Since the summer, New Delhi’s hard-line stance on Kashmir looks less tenable. Attacks on Pakistani dignitaries visiting India, as well as on Indian Muslims, remind the international community that Modi’s rise to power has inspired a troubling spike in right-wing Hindu violence. Large protests against Modi and in Indian-controlled Kashmir indicate local discontent with those dangerous trends. After Sharif’s visit to Washington in October, a joint American and Pakistani statement suggested the Obama administration’s backing of comprehensive dialogue between Islamabad and New Delhi.
A little farther away in Afghanistan, India has lost strategic influence, where the Taliban are ascendant and China is playing a greater economic and diplomatic role. Following 9/11, New Delhi rode into Kabul on Washington’s coattails. But with China’s more prominent role in the Afghan endgame, India has receded to the background. Also diminishing is India’s role in Iran’s Chabahar port project, which was seen as a way for India to access the Afghan and Central Asian energy and mineral markets without having to use Pakistani territory.
As the Chabahar port development lags, China is pushing forward on projects that could transform the economic geography of Eurasia. Its ambitious One Belt, One Road transit and trade scheme aims to connect the Asian giant into a greater Eurasian network, from Central Asia to the Mediterranean. And within a few years, another grand plan, the China-Pakistan Economic Corridor, should provide Beijing with direct access to the Arabian Sea and Persian Gulf shipping lanes.
India won’t be left by the wayside, though, thanks to some of Modi’s outreach that has paid off. India has its own plans to boost ties across South Asia and the Middle East and should become an increasingly important economic and perhaps even strategic player in the Persian Gulf and Indian Ocean regions, where it has a large, mercantile diaspora. In the Persian Gulf, Modi has pushed forward what he calls a Link West policy, aiming to build long-term ties with the Gulf Cooperation Council (GCC), whose member states are keen to serve the growing Indian energy market and make investments in Indian industries, including information technology. And in the short term, Modi’s government has taken advantage of anger in the United Arab Emirates in particular toward Pakistan for not joining the Saudi-led war against the Houthis in Yemen.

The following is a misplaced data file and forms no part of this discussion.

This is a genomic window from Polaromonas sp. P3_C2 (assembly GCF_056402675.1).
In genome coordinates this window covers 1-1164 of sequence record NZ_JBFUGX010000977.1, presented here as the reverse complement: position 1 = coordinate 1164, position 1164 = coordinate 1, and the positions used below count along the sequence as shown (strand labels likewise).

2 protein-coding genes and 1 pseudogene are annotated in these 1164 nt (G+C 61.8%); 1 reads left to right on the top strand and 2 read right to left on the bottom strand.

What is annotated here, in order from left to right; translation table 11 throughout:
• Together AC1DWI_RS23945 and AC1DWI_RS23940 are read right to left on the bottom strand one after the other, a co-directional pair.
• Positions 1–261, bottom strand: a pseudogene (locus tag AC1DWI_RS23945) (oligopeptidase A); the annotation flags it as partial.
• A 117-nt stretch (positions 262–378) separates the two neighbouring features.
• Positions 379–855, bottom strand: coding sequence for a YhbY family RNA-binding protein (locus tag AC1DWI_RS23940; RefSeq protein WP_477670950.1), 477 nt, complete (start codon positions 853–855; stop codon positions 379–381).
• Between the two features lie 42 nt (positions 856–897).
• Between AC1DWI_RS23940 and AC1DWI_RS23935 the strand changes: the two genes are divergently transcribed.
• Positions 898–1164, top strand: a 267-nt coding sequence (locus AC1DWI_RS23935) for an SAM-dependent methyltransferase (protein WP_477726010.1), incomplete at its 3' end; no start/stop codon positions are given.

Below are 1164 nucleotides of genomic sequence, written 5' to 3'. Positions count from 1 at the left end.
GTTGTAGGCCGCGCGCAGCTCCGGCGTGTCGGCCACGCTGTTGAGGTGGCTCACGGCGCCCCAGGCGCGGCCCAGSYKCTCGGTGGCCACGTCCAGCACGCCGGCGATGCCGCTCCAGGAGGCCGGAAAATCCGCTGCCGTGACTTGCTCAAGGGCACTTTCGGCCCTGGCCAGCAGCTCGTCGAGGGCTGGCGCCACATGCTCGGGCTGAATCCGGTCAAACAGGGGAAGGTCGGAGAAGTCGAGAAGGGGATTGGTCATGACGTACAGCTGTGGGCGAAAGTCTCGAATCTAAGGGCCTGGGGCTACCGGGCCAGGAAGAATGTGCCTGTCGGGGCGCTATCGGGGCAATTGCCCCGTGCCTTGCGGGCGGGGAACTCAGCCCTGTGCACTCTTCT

India has also been able to capitalize on China’s recent economic slowdown to pivot into Africa, home to not only several emerging and frontier markets, but also a large bloc of countries that could back New Delhi’s bid for a permanent seat at the United Nations Security Council. India has been courting several African states that are reluctant to endorse its bid at the risk of upsetting China. Last month’s India-Africa summit in New Delhi, which was attended by 41 out of the 54 leaders of the African Union, was the latest effort, though the question of Security Council reform was left vaguely worded in the final communiqué.
Yet those successes aside, Modi is still wedded to an impulse to bully that has backfired. His government is accused of imposing an unofficial blockade on earthquake-hit Nepal, which has been wracked with protests over a contentious new constitution. But crippling oil shortages have sent Kathmandu into the arms of Beijing. New Delhi has also made alarmist statements about the China-Pakistan Economic Corridor that seem more like the empty threats of a paper tiger.
Modi’s ill-conceived use of punitive action is reflective of a chief minister accustomed to getting his way, not the leader of a rising power fulfilling its global potential. For India to truly rise, it will have to demonstrate the confidence to engage its neighbors, especially Pakistan, with foresight and pragmatism. Until then, India’s rise to great power status will remain aspirational, and it will live in the shadow of China, whose strategic coherence and strength it cannot match.